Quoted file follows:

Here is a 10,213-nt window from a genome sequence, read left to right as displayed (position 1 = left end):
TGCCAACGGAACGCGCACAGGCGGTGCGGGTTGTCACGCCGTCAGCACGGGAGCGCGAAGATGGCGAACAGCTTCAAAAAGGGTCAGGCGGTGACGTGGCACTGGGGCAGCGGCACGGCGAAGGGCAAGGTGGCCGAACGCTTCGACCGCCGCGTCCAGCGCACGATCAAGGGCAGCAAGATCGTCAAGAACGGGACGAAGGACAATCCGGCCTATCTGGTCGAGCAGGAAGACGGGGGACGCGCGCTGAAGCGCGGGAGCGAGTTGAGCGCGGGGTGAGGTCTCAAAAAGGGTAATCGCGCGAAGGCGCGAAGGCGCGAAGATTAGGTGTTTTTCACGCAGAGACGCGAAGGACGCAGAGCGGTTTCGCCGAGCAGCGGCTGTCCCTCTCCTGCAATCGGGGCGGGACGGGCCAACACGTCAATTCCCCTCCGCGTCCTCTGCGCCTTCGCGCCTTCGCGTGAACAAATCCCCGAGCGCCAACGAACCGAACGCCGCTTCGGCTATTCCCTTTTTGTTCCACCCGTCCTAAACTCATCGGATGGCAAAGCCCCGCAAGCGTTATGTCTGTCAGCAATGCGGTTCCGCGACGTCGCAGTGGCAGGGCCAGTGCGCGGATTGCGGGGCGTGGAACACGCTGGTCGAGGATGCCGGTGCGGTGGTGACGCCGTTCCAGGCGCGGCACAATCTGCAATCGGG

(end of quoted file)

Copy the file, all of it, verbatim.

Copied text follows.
Here is a 10,213-nt window from a genome sequence, read left to right as displayed (position 1 = left end):
TGCCAACGGAACGCGCACAGGCGGTGCGGGTTGTCACGCCGTCAGCACGGGAGCGCGAAGATGGCGAACAGCTTCAAAAAGGGTCAGGCGGTGACGTGGCACTGGGGCAGCGGCACGGCGAAGGGCAAGGTGGCCGAACGCTTCGACCGCCGCGTCCAGCGCACGATCAAGGGCAGCAAGATCGTCAAGAACGGGACGAAGGACAATCCGGCCTATCTGGTCGAGCAGGAAGACGGGGGACGCGCGCTGAAGCGCGGGAGCGAGTTGAGCGCGGGGTGAGGTCTCAAAAAGGGTAATCGCGCGAAGGCGCGAAGGCGCGAAGATTAGGTGTTTTTCACGCAGAGACGCGAAGGACGCAGAGCGGTTTCGCCGAGCAGCGGCTGTCCCTCTCCTGCAATCGGGGCGGGACGGGCCAACACGTCAATTCCCCTCCGCGTCCTCTGCGCCTTCGCGCCTTCGCGTGAACAAATCCCCGAGCGCCAACGAACCGAACGCCGCTTCGGCTATTCCCTTTTTGTTCCACCCGTCCTAAACTCATCGGATGGCAAAGCCCCGCAAGCGTTATGTCTGTCAGCAATGCGGTTCCGCGACGTCGCAGTGGCAGGGCCAGTGCGCGGATTGCGGGGCGTGGAACACGCTGGTCGAGGATGCCGGTGCGGTGGTGACGCCGTTCCAGGCGCGGCACAATCTGCAATCGGG